Oxygen Cloud allows you to easily make your own shared folders accessible via the internet. It allows you to blend your own storage devices with storage provided by Oxygen itself.
Management of accounts in Oxygen is centralized. Administrators can add new users by email inviting them. Existing user accounts can be disabled or deleted. Oxygen maps what it calls the “Data Grid” to the “O” drive on Windows. Presumably it uses some appropriate mount point on Mac OS X and other Unix like platforms. The local drive mapping/mount point is actually backed by local storage. Changes are then synchronized with the server. When a user is deleted the client software on that users device will delete the temporary storage backing the drive mapping. That’s great, because when a team member leaves the files disappear from his devices. Of course, the files could be recovered by low level technical means, and the user can copy files to another location that isn’t managed by Oxygen while he still has access to them, but it’s better than nothing. Oxygen also supports single sign on with Active Directory integration, however it’s not cheap.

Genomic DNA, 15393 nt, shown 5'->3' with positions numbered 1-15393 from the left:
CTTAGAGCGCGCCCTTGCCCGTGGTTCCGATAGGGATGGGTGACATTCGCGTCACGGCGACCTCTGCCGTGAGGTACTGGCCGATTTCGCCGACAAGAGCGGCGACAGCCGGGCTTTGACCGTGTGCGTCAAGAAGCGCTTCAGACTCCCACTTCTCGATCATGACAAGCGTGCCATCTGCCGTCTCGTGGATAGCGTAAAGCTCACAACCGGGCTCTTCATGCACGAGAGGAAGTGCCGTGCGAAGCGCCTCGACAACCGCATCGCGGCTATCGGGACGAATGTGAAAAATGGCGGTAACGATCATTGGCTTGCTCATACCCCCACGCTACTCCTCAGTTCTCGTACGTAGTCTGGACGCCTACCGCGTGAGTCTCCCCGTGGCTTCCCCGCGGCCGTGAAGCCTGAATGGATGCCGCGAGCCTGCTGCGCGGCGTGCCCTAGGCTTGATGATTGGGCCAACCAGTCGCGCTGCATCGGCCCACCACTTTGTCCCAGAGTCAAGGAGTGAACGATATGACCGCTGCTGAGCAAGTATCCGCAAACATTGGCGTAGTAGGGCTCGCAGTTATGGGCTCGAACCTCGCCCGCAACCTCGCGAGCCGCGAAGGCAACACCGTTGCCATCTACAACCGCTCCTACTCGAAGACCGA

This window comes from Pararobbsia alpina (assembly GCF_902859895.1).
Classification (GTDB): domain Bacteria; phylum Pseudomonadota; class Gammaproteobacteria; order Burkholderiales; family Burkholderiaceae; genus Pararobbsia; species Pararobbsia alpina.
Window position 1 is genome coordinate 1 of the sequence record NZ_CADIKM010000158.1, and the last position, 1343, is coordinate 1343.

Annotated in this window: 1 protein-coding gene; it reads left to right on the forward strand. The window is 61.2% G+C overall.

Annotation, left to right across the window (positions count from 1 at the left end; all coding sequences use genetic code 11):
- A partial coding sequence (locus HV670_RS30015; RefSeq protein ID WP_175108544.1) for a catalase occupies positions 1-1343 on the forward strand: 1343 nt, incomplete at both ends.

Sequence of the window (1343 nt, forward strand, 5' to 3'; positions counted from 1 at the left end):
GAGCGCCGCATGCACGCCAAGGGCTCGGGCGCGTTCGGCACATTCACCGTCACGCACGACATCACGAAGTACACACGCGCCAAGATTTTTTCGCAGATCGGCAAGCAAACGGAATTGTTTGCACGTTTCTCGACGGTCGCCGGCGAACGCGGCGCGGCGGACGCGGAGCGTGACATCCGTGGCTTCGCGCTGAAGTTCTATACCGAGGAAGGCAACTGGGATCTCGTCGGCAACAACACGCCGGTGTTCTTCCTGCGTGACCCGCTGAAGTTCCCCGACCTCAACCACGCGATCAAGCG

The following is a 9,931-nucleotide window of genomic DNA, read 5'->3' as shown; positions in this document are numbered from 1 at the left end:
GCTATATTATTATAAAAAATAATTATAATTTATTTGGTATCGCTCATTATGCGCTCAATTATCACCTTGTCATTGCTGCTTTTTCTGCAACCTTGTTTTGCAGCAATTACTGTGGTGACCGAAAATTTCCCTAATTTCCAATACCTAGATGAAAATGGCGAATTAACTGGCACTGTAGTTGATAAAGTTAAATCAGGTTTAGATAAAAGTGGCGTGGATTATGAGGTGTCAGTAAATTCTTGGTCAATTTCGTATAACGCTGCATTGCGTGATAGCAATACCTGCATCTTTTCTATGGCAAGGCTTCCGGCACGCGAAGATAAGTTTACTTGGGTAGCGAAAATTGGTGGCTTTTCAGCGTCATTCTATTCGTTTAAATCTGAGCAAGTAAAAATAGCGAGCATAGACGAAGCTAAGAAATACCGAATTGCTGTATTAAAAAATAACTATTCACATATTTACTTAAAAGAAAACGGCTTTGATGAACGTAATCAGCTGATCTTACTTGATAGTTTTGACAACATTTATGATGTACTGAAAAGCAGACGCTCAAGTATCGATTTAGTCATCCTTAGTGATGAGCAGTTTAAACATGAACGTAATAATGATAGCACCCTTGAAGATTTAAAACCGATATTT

Session timeouts can be managed as well.
Revision control is supported and deleted files can be recovered.
Permissions are straight forward with Oxygen: Read Only or Read/Write. Permissions are assigned to Oxygen “Spaces”, which are roughly equivalent to a shared folder in Windows.
In addition to read/write privileges, it’s possible to grant a user permissions to grant access to other users.
Oxygen has good platform support, including Windows, Mac, Linux, iOS and Android.
Making a local backup of the data in Oxygen managed spaces is straight forward. Just grant the user making the backups access to everything and back up the Oxygen drive to another filesystem.
Updated (August 2, 2012):
Further testing of revision control in Oxygen reveals that when conflicts occur the last save silently overwrites the prior save. As there is no notification, users will have no way of knowing when they clobbered another user’s changes. You can still restore clobbered versions of files in the web interface, and it will create a copy like this: Filename (Version X). This behavior is not as useful as how Dropbox automatically renames files.